Tatham says bandsaws are the "neglected stepchild" of the machine tool industry, primarily because until now, "there’s been no efficient way to do it." Because current options are limited, manufacturers are forced to "put up with the inefficiency." BTM is unique in that it has taken the original design, applied innovations meeting customers’ different needs and "turned it into a money-making operation," says Tatham, who also notes customers are realizing they can process pieces efficiently at a rate they never thought possible.

"Why go out and replace your current bandsaw with something that’s identical to what you have when you can instead upgrade your operations?" asks Tatham. "Our goal is to meet the domestic price point but provide better quality than what foreign producers can offer." According to Tatham, the key to BTM’s success is the fact that the company takes care to match the machine to what the customer is trying to do. Some plants offer 12 different models and match the customer to the machine--but there are a lot of gaps and that ends up being less efficient. "We try to offer customers options, creating machines that cater to their specific needs," Tatham says.

One quality Thomas felt other bandsaw companies lacked was the ability to accommodate individual companies’ needs. "One thing that I was looking for that competitors didn’t offer was the ability to rotate off 90 degrees in both directions, which gives you more flexibility in production," Thomas says. "The old bandsaw I had processed in one direction but limited you more. It was difficult."

According to Thomas, BTM’s saw was a two-post type of saw that raised up and down as one unit, as opposed to the head operating in a more traditional, scissor-type action. "I think that design allowed the bandsaw to have rotation that other options lack," says Thomas.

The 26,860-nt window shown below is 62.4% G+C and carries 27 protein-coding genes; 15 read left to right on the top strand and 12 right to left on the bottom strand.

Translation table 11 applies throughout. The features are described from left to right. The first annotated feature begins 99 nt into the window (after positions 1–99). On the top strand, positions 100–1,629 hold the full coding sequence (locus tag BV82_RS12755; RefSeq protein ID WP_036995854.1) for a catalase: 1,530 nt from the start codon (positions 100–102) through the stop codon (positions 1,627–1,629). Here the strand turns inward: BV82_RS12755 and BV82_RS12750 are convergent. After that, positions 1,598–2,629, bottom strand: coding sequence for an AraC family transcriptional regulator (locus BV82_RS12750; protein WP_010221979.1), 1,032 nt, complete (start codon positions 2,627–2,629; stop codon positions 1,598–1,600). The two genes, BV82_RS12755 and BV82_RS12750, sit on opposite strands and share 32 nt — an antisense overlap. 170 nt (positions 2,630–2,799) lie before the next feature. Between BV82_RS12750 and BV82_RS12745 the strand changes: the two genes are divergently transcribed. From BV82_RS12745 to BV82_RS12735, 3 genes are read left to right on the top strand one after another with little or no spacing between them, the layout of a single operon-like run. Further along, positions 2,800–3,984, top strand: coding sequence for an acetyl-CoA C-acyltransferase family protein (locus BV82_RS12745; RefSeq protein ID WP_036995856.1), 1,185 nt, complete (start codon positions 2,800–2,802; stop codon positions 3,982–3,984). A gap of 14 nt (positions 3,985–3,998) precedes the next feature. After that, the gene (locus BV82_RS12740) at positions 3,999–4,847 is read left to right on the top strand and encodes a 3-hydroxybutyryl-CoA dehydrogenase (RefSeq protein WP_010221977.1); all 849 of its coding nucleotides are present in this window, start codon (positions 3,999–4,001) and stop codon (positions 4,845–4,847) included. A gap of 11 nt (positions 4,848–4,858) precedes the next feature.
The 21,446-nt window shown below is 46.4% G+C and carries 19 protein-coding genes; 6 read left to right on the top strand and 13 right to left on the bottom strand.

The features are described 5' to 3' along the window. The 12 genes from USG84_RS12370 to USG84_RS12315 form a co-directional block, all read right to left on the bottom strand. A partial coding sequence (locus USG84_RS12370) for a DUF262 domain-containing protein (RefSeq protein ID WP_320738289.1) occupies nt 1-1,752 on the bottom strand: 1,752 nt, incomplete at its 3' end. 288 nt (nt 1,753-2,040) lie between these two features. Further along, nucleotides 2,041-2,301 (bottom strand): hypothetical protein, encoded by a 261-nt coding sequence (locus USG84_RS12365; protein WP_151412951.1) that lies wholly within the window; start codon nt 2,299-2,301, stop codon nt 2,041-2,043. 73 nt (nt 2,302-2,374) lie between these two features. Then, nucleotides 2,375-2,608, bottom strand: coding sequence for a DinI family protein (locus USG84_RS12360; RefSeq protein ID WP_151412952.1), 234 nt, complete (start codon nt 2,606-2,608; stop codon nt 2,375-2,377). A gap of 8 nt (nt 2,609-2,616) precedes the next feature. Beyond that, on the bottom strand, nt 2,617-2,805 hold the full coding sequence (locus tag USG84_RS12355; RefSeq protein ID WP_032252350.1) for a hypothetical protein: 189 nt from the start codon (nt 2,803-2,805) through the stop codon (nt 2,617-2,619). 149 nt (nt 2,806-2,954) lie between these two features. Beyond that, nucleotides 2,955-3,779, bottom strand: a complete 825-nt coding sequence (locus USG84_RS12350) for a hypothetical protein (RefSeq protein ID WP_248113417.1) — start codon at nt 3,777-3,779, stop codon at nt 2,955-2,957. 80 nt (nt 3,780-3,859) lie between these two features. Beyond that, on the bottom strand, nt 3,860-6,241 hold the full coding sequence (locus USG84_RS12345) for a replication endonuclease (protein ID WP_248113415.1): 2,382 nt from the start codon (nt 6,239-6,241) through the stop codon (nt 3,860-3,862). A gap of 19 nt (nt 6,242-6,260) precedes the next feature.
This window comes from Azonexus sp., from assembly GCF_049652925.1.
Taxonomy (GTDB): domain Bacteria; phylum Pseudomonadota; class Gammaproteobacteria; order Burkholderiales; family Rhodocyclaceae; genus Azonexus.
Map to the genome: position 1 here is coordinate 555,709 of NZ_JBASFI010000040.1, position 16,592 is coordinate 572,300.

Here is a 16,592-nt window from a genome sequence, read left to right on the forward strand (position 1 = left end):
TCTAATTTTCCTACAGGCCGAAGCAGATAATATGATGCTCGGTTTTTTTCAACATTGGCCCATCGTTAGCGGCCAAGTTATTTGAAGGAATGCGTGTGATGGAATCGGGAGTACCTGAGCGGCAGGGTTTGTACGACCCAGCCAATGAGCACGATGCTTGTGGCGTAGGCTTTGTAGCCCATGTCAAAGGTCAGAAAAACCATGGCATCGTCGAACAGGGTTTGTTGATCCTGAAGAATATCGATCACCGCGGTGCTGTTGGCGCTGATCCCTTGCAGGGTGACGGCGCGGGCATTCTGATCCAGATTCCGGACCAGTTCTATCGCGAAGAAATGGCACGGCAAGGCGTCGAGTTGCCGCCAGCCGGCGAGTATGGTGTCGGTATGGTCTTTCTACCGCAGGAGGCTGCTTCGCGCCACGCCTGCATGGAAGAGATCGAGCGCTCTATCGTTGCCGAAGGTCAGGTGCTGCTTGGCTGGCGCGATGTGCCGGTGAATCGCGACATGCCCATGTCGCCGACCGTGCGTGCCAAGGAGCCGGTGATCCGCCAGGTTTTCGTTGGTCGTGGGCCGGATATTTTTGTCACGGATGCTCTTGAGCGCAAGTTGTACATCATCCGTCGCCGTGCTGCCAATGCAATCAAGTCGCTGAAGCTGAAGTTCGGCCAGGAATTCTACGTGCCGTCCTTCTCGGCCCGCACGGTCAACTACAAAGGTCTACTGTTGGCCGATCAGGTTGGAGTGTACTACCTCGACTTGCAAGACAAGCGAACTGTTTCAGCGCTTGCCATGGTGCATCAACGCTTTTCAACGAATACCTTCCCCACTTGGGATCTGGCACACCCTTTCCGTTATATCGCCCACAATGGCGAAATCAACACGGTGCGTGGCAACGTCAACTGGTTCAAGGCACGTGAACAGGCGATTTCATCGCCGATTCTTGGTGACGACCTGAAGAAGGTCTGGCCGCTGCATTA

At Alabama Metals, BTM was able to offer an option that allowed customers to cut bar grating--exactly meeting his needs. "BTM took into account all the bells and whistles we add after purchasing standard machine tool bandsaws," says Lyons. In this case, BTM designed the entire bandsaw around cutting bar grating from downs and material handling to setup of speeds and feed. It’s "the only one [bandsaw] I know of in the industry," adds Lyons.

BTM meeting Alabama Metals’ needs is no small feat, says Lyons. "Bar grating is not a solid piece of material. ... Most bandsaws are designed to cut the spacing between bars, bringing another set of issues to the table," Lyons says, noting material movement during the cutting process, squaring of the material and blade life are all issues BTM took into account when designing this model. "It works well, believe me," adds Lyons.

Saws are designed to meet specific needs, and technicians are readily available to answer any questions. Although Thomas says Nucor doesn’t call BTM much because processing issues are rare, BTM does call Nucor from time to time to check on the machine. "If we had a problem we couldn’t figure out, we’d call our [personal] technician," says Thomas, adding the company doesn’t need to go through a customer-service channel but simply speaks to its technician directly, who then responds in a timely fashion.

"You have your regular wear-and-tear, addressing bearings on the motor, etc., but overall a bandsaw should last for years and years if properly maintained," says Thomas. "We’re very confident that future maintenance on our BTM bandsaw will be easy."

According to Lyons, BTM’s selection was better and "affordable. We have since purchased other BTM saws for our other locations," he says. MM